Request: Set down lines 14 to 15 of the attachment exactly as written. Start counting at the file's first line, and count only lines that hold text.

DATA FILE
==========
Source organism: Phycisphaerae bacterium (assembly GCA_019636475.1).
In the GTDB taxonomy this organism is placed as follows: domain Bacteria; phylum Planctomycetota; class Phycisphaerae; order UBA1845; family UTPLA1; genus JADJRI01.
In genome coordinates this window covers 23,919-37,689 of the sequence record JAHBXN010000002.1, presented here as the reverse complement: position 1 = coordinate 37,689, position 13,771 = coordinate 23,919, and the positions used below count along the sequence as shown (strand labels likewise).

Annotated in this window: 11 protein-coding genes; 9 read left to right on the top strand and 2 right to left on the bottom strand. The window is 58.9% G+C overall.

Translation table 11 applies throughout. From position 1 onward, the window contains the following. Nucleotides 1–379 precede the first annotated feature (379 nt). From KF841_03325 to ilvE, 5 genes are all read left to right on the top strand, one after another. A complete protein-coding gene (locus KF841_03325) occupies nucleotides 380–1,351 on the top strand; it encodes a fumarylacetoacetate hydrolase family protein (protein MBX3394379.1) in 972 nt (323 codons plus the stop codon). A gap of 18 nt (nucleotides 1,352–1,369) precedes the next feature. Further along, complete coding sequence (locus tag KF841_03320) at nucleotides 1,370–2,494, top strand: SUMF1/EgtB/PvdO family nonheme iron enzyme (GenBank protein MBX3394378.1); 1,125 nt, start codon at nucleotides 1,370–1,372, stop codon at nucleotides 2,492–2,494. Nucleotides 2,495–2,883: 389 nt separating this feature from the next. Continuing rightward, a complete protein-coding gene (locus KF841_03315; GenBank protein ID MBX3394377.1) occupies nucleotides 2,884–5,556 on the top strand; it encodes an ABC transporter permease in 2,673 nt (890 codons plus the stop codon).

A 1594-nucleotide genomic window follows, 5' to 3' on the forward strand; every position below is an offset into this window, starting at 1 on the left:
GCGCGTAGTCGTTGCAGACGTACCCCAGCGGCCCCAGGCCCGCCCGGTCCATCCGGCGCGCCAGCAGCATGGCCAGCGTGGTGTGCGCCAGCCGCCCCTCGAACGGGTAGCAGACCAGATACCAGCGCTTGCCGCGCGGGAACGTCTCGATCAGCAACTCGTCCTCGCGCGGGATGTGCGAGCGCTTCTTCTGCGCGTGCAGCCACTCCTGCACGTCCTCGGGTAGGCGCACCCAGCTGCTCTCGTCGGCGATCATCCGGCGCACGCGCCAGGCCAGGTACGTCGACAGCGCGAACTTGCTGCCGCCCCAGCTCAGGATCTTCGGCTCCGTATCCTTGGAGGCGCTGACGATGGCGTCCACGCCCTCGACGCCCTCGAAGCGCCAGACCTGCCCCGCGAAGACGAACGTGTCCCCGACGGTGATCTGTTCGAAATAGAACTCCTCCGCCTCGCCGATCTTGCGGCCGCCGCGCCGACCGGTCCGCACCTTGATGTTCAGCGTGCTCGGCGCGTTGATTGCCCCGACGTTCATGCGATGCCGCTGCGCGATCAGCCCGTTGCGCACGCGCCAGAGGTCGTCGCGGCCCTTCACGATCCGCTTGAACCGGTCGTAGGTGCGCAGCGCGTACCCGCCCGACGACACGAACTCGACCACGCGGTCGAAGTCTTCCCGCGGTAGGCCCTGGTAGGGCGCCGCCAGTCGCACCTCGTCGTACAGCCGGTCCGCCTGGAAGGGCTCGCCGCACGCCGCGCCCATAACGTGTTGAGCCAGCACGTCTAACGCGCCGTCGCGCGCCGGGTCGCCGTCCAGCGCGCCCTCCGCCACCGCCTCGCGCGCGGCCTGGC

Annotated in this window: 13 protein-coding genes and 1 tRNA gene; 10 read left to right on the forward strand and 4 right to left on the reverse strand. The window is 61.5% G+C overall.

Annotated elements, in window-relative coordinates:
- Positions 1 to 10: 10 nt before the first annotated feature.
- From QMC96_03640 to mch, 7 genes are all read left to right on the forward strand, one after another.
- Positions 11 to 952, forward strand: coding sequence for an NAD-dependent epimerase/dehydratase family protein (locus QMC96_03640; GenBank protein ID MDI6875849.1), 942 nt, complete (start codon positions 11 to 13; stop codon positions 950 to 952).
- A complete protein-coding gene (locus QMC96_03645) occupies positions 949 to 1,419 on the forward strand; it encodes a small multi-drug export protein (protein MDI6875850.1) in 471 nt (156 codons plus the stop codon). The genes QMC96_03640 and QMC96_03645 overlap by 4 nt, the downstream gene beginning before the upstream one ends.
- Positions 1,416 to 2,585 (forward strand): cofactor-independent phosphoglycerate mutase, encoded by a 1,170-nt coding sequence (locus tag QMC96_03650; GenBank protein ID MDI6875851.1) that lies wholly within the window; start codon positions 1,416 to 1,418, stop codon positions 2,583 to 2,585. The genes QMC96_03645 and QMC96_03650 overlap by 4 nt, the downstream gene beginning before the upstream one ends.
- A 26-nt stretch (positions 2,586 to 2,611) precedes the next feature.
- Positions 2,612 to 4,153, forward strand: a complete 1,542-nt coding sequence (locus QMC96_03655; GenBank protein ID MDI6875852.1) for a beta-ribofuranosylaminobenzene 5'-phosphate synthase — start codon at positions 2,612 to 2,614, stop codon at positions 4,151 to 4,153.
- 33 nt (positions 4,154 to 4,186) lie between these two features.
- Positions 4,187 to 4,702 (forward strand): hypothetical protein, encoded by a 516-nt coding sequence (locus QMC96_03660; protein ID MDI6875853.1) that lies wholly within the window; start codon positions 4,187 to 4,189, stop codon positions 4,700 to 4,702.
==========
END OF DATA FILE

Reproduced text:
- Positions 1,416 to 2,585 (forward strand): cofactor-independent phosphoglycerate mutase, encoded by a 1,170-nt coding sequence (locus tag QMC96_03650; GenBank protein ID MDI6875851.1) that lies wholly within the window; start codon positions 1,416 to 1,418, stop codon positions 2,583 to 2,585. The genes QMC96_03645 and QMC96_03650 overlap by 4 nt, the downstream gene beginning before the upstream one ends.
- A 26-nt stretch (positions 2,586 to 2,611) precedes the next feature.